Starring Toni Collette and directed by Megan Griffiths, Lucky Them is a strong character study centered around a Seattle rarely seen on film: infused with the history of indie rock and the dream of the 90’s. In fact, Collette’s Ellie Klug is still living the dream of the 90’s, working as a senior writer at Stax Magazine, a 20-year old publication led by Oliver Platt. Dealing with a corporate structure and electronic distribution, Platt’s pot smoking editor-in-chief is annoyed he has to attend shareholder meetings and add a life style section to his magazine.
Ellie spends her time seeking out, interviewing and subsequently bedding aspiring artists, ultimately falling for a younger singer-songwriter Lucas Stone (Ryan Eggold). Sent off out of her comfort zone, the rock critic is forced into investigative journalism, researching her former lover, Matthew Smith, an influential alt rocker that disappeared one night after a gig. Teaming up with Charlie (Thomas Haden Church), a dot-com millionaire (the dream of the 90s!) who passes the time by taking classes in documentary filmmaking at a community college, they set off to seek out and make a documentary about Smith.
Smart, funny and emotionally complex, Lucky Them has a good deal more going on than this description suggests. Like the characters in another excellent Pacific Northwest comedy about journalists, Safety Not Guaranteed, self-discoveries are made along the way. Ellie is not an easy character to like, or even love — far from the manic pixie dream girl, she’s a whisky-drinking, one-night stand-having women who is comfortable in this life style. She’s not on the verge of self-destruction because she’s been at it for so long and has made a career and lifestyle of it.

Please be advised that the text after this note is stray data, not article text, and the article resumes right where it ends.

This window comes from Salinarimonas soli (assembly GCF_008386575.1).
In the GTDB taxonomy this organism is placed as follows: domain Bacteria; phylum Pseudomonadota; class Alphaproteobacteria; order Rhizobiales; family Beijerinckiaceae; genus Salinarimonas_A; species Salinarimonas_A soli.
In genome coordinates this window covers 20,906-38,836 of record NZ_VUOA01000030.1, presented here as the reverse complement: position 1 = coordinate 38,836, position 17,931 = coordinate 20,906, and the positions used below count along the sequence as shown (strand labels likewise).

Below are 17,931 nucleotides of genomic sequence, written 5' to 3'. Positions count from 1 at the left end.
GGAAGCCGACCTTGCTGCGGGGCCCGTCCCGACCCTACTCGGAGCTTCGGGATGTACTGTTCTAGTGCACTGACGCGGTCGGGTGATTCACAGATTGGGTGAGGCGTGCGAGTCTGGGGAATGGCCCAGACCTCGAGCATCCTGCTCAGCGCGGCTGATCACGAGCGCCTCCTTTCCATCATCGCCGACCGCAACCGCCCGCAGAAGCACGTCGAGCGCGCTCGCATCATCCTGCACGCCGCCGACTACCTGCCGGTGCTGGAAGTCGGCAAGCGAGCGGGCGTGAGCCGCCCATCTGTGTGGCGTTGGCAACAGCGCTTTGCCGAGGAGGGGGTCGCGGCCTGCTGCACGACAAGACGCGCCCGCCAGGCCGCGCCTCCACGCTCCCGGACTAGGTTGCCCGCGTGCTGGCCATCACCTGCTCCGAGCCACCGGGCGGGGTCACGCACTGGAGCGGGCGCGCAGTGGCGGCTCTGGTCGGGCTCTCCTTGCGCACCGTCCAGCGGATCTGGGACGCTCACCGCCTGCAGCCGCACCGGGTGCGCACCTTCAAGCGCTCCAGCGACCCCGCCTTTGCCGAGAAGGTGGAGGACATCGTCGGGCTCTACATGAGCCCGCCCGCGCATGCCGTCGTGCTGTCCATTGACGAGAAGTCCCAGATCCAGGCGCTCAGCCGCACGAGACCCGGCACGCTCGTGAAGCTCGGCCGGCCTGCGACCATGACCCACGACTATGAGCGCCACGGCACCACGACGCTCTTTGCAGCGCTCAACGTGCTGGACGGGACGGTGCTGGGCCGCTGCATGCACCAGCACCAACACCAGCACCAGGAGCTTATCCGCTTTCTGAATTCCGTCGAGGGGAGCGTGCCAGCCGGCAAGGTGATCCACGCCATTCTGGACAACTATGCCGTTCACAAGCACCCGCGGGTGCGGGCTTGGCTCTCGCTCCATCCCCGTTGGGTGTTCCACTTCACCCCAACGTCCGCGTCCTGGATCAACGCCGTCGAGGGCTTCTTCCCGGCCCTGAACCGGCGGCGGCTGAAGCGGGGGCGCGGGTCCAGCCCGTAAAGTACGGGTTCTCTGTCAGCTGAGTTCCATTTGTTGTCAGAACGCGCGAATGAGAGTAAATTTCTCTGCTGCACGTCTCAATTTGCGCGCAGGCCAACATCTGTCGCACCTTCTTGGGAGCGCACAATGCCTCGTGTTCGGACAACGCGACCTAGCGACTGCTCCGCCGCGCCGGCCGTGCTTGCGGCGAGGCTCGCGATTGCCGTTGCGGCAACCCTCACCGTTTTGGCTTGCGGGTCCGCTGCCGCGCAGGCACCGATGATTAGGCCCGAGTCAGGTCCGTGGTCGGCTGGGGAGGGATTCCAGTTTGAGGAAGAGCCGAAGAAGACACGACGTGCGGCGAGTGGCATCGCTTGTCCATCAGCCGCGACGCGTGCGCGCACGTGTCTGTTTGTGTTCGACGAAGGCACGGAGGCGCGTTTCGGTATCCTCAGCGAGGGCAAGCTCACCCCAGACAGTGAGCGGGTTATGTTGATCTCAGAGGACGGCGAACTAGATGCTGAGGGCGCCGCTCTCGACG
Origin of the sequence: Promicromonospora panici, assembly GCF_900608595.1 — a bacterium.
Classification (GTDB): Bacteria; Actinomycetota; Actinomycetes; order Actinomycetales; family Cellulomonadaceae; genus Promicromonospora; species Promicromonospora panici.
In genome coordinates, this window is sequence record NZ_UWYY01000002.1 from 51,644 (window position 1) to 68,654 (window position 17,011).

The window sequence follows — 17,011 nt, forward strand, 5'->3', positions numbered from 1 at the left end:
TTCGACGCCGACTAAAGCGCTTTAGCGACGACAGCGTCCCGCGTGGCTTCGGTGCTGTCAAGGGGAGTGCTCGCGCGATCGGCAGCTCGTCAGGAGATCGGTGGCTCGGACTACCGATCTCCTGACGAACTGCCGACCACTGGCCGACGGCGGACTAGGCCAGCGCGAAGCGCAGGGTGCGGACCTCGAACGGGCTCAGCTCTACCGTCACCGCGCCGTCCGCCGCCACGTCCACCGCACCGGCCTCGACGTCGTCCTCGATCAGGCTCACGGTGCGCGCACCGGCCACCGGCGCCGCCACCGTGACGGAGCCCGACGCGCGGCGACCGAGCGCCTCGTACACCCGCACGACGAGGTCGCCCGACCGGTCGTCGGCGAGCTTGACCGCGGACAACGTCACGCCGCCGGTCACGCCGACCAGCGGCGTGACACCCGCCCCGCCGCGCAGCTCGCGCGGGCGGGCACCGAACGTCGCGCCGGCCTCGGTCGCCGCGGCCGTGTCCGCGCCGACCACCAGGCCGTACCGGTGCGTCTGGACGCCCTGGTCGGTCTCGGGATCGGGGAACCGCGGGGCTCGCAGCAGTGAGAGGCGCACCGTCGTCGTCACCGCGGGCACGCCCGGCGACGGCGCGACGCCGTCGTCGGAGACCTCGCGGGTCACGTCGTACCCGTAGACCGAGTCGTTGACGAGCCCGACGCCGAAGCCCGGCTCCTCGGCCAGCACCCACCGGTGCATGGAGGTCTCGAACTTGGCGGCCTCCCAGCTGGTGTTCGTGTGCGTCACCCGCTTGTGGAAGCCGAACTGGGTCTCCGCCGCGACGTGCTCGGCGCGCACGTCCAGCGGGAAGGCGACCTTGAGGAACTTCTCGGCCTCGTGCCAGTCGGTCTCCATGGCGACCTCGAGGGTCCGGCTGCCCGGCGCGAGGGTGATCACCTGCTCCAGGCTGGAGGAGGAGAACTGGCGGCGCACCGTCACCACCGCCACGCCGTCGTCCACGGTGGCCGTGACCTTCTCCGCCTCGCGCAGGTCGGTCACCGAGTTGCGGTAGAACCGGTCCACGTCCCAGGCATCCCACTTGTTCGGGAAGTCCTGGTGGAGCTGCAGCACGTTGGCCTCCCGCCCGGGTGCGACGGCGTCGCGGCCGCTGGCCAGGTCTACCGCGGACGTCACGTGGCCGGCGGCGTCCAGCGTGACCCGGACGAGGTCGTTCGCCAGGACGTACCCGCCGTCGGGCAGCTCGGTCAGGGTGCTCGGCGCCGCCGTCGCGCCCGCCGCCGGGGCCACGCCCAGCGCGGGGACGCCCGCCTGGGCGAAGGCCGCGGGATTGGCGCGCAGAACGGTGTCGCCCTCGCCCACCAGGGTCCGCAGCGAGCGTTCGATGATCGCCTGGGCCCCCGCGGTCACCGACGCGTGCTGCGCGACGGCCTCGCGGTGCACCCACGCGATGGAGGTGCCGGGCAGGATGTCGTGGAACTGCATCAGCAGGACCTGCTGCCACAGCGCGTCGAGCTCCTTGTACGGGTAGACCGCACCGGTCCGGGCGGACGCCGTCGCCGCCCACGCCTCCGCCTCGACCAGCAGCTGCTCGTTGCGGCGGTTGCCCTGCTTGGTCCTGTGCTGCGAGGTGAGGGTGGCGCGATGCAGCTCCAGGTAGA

Griffiths and cinematographer Ben Kutchins photograph the Seattle and the Pacific Northwest beautifully, infusing the visual style with a crisp mist and strong sense of place. The road trip material is great, even if it looses its bearings as Charlie rushes into a marriage with a woman he’s just met (played by Ahna O’Reilly) which perhaps adds another layer of sadness to Charlie. He’s a flawed, flesh and blood character with the look of a sophisticated college professor, but once you get to know him he’s quite a man-child (as only Thomas Haden Church can play him).
Lucky Them is an emotionally satisfying journey, subverting expectations of the charming road movie. The film is full of surprises along the way including detours that don’t always work for the movie (and characters). Still, this is a rare, mature look at indie rock culture from a filmmaker who elevates this material with the culture it deserves (without the presence of many inside jokes). Griffiths’ touch is not as subtle as it ought to be at times, yet this story (written by Emily Wachtel and Huck Botko) knows this emotional territory well, making for the stuff of great indie rock albums; and yes, the soundtrack full of local music is wonderful as well.
Lucky Them premiered at TIFF. One can see our complete coverage by clicking below.